There was a tribute too, to Private Arthur Collis of Ellastone. Collis, who had served with the Royal Fusiliers had been discharged from the army early in 1918, and died at his home from tuberculosis “as a direct result” of gas poisoning.

“Pte Collis was a fine type of soldier – sturdy and strong – before being gassed. He as at the landing in Gallipoli and afterwards wend to France.”

Under the headline An Unknown Derbyshire Hero – A True Story, is a tale so colourful, so literary, so cheering, it is almost certainly fiction.

It tells of a Derbyshire officer at work, censoring letters, when he noticed an envelope with an address near his own home. He sent his batman to find the soldier whose letter it was.

“I looked up when he knocked timidly at the half-open door, and saw a tiny chap, with very sharp grey eyes, with just the smallest suspicion of a humorous twinkle in them.”

The writer describes how the previously “weak and delicate” young man changed the mood of the platoon.

“This boy who, in earlier days, would previously have screamed if a cat ran across the room was the coolest man I have ever seen under fire.”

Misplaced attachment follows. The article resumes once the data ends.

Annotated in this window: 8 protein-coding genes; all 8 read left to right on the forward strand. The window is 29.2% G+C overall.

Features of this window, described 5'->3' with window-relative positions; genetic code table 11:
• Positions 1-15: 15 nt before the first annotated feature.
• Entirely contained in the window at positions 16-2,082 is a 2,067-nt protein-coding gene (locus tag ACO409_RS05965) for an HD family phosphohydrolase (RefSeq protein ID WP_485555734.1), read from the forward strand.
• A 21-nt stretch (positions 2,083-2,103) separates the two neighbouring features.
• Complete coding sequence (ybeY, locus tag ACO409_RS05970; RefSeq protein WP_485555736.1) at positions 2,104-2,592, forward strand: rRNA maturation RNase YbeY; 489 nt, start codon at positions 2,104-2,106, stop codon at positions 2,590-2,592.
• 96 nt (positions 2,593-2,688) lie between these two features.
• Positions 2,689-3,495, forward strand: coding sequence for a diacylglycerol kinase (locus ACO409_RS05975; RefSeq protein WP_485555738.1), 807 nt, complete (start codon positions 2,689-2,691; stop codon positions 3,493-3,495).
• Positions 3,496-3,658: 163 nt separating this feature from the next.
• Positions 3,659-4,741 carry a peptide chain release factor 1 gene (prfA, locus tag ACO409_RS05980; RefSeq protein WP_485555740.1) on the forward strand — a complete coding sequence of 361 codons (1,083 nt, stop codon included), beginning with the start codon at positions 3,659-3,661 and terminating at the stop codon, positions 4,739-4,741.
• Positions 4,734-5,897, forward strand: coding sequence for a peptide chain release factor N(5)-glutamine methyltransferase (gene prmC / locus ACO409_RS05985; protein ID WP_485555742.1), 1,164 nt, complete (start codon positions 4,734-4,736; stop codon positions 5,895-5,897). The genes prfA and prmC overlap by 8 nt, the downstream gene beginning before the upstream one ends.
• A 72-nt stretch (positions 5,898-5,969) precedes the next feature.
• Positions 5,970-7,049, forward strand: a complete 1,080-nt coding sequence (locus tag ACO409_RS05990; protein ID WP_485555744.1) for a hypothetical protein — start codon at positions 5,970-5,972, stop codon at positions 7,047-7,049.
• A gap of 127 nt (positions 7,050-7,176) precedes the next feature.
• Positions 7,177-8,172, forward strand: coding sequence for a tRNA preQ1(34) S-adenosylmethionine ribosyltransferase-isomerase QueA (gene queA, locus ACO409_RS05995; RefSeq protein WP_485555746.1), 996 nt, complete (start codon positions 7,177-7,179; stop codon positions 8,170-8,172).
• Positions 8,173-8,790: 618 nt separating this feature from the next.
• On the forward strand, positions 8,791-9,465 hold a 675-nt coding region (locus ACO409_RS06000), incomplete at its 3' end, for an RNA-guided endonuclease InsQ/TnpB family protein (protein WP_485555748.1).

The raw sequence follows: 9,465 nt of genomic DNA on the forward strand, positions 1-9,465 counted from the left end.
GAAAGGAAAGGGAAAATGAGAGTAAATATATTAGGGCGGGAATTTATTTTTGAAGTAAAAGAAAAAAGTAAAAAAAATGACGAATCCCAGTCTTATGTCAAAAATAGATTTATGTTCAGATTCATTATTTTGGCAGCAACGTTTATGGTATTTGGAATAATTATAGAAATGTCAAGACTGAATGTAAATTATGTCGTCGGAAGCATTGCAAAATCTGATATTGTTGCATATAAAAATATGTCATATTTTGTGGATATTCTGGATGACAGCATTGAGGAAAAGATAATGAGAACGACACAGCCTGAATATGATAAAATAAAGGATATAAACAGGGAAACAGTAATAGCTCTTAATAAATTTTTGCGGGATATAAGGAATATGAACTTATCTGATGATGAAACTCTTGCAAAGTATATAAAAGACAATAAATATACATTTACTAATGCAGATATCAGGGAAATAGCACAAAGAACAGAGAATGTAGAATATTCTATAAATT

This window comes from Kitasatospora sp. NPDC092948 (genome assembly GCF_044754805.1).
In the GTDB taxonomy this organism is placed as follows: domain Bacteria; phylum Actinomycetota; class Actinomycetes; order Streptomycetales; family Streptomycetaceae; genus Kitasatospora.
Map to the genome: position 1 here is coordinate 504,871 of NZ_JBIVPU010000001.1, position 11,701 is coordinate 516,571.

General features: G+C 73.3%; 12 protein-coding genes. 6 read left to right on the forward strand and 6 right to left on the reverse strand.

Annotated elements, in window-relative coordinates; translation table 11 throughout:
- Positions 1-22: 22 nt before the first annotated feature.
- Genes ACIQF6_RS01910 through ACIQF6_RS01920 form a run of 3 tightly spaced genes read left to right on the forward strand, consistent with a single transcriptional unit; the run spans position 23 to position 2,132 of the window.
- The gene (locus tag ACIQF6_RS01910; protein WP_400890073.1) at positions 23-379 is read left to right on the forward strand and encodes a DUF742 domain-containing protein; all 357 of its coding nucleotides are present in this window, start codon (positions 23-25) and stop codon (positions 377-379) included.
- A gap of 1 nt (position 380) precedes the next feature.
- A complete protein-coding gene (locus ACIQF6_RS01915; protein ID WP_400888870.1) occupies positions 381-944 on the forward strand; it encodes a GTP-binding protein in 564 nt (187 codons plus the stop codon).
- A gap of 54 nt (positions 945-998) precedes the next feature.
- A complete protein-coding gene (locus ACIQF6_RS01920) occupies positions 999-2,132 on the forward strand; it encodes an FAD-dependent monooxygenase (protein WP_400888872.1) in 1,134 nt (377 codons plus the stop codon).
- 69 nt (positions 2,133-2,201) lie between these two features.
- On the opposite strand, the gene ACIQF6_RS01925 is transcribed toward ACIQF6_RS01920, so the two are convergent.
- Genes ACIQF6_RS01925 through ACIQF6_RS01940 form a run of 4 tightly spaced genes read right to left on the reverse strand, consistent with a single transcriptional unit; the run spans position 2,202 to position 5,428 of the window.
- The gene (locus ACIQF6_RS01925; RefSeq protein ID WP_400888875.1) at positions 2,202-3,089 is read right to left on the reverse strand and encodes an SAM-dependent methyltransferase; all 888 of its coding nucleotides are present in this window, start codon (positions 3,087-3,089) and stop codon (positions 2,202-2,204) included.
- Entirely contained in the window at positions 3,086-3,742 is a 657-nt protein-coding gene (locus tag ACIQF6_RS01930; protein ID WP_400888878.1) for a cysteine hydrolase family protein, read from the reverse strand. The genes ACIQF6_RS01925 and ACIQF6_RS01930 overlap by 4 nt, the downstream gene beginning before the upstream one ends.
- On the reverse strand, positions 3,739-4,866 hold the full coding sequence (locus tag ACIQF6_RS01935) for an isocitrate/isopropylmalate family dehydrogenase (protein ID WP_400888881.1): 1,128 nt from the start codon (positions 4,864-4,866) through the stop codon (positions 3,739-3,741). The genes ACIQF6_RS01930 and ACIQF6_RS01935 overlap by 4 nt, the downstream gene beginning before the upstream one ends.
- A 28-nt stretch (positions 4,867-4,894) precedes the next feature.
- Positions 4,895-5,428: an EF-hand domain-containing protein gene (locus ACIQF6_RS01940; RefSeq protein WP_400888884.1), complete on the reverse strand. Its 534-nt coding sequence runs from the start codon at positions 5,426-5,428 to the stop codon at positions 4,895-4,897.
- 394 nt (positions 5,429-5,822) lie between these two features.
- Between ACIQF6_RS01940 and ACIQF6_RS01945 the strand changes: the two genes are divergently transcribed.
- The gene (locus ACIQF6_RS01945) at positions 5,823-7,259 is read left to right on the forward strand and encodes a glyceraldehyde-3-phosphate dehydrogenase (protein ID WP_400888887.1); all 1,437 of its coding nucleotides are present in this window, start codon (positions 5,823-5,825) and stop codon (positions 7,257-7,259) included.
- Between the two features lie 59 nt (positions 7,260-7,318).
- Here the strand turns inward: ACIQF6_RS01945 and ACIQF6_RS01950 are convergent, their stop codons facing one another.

He described how the youngster had been with ten other men at a pill box when the Germans decided to strafe their position.

“It was madness to remain outside, everyone got inside the pill box ‘tout de suite’ – except Sandy. He leant nonchalantly against the corner of the pill box puffing at a Ruby Queen watching the firework display.”

Later ‘Sandy’ was reported missing having last been seen carrying ammunition to a Lewis Gun which was then destroyed with the loss of all men.

Months later, when the officer returned home, he cycled to ‘Sandy’s’ mother’s house to talk to her about her brave son, but when he got their she had just the previous day received a letter from him

 “It contained little more than the news that he was a prisoner and in the best of health, but it closed with a flash of the Sandy I had known so well ‘out there’ – The bread is jolly black, but it’s better to be eating black bread for a year or two than shoveling brimstone for eternity!”